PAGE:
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Study finds no evidence Lincoln museum's stovepipe hat was actually Lincoln's

The hat has been a centerpiece of Illinois' Abraham Lincoln museum and was once appraised at $6.5 million.

A new study found no evidence to corroborate that a beaver-skin stovepipe hat, a centerpiece of Illinois' Abraham Lincoln museum, ever actually belonged to Lincoln. 

A WBEZ report says findings from the study include that the hat didn't appear to be Lincoln's size. The study also found the hat was at one point sold in the 1950s to a antique shop for just $1, according to the WBEZ report.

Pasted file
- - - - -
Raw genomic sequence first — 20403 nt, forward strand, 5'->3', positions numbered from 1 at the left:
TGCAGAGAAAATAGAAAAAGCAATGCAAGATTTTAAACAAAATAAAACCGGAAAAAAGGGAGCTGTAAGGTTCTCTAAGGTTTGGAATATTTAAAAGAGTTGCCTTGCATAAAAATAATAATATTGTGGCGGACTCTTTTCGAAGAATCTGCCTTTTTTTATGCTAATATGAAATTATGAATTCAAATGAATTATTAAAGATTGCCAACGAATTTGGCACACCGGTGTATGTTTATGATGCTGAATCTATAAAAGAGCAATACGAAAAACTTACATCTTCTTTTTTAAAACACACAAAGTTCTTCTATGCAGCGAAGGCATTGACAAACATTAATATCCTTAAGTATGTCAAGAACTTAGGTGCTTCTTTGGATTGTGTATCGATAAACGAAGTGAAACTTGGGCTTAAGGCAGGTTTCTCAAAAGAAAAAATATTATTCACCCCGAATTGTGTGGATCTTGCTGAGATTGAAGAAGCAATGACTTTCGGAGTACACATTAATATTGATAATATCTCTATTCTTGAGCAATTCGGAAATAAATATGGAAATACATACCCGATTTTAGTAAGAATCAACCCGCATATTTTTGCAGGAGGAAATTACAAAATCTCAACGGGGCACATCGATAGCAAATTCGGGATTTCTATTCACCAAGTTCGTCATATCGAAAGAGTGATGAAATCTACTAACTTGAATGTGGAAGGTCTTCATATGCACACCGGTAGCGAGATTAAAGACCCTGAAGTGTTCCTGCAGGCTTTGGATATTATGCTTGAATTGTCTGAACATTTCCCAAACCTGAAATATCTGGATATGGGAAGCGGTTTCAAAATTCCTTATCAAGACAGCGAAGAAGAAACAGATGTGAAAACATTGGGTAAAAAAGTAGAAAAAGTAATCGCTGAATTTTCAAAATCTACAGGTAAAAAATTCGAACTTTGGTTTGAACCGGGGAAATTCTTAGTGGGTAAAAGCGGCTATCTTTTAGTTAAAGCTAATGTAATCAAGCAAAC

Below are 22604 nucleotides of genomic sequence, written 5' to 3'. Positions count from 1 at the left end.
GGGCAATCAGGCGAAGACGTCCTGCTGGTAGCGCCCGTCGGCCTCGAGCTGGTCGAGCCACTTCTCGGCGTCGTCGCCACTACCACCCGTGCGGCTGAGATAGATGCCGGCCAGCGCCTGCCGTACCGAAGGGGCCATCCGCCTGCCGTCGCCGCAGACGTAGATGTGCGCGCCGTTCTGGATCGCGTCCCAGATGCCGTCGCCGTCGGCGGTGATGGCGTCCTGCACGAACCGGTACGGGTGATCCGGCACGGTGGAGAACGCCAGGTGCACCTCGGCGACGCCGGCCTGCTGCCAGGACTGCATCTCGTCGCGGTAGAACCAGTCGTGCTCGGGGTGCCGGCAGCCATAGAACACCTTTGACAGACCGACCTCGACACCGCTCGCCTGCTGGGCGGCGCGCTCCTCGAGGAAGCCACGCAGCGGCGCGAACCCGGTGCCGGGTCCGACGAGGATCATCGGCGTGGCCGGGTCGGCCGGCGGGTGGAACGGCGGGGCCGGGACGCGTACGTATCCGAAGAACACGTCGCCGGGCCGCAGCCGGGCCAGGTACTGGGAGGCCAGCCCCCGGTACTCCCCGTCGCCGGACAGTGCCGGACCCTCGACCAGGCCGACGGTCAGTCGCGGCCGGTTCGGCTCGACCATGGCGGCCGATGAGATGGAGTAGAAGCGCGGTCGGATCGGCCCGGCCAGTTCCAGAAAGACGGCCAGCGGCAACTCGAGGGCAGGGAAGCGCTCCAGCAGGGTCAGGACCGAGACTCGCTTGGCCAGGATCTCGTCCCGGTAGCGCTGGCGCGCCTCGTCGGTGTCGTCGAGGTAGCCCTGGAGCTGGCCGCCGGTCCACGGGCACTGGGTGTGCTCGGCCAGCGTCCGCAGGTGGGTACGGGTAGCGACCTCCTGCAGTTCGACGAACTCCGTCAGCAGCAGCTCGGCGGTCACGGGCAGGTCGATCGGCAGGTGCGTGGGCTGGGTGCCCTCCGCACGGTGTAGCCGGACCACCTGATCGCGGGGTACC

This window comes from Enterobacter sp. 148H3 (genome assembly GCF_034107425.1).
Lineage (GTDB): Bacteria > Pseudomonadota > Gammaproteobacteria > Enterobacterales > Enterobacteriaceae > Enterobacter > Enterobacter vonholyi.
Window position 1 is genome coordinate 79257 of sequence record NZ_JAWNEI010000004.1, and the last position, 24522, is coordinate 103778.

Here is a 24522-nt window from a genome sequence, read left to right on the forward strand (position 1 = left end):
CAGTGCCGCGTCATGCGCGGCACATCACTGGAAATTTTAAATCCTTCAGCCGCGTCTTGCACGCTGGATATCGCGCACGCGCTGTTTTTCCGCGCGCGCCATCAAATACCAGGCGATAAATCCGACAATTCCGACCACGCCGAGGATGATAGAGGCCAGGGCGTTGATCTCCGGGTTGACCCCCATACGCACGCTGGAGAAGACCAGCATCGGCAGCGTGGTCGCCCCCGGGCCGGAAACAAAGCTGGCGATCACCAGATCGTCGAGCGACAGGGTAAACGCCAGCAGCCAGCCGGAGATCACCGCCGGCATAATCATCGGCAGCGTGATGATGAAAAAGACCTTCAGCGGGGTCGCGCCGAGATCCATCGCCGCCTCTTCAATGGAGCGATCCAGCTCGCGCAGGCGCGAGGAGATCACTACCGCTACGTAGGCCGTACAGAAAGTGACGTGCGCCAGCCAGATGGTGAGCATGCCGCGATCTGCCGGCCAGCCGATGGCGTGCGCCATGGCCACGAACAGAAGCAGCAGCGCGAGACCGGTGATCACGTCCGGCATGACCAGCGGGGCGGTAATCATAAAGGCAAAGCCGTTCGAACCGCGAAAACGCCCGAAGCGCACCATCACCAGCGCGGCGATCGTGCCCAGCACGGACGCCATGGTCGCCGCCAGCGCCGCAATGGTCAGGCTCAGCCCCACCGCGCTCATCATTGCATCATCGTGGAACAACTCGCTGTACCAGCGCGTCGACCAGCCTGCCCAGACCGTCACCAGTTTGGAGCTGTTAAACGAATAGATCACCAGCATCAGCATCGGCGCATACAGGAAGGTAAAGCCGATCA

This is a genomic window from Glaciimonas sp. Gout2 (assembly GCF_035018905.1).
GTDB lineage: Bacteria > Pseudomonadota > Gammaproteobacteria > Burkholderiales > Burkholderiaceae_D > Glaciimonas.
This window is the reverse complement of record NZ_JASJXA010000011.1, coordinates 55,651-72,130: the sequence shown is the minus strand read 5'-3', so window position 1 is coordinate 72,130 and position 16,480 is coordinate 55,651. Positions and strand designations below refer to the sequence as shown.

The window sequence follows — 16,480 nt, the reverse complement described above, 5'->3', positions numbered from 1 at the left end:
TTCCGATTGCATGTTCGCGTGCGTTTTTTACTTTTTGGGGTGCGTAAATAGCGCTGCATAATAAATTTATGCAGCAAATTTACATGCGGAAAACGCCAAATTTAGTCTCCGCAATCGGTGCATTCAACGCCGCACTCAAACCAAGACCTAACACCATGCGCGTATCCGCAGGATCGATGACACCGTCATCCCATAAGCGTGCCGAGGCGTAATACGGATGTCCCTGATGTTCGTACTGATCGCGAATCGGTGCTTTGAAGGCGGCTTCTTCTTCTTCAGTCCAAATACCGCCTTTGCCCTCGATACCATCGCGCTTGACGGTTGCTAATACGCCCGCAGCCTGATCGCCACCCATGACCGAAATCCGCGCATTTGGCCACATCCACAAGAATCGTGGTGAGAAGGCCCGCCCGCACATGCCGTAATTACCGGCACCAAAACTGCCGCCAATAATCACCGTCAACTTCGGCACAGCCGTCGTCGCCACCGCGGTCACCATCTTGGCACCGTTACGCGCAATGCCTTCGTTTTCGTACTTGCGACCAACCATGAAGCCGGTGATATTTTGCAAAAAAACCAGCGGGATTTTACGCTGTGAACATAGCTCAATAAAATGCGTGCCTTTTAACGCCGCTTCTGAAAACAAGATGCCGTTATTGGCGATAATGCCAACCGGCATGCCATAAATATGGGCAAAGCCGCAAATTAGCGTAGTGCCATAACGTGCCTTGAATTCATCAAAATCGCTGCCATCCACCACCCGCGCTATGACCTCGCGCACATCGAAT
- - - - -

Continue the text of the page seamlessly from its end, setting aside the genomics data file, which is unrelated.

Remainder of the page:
The study criticized a lack of due diligence to verify any link between the hat and Lincoln before it was purchased in 2007 and went on display at the Abraham Lincoln Presidential Library and Museum. 

The hat was once appraised at $6.5 million. The 16-month study was conducted by Illinois State Historian Samuel Wheeler.

Credit: AP
FILE - In this June 14, 2007 file photo, Abraham Lincoln's iconic stovepipe hat of questioned authenticity is photographed at the Abraham Lincoln Presidential Library and Museum in Springfield, Ill.

According to WBEZ, Wheeler concluded he wasn't able to make a final determination as to whether the hat ever belonged to Lincoln. Instead, he urged that more research is "abundantly warranted." 

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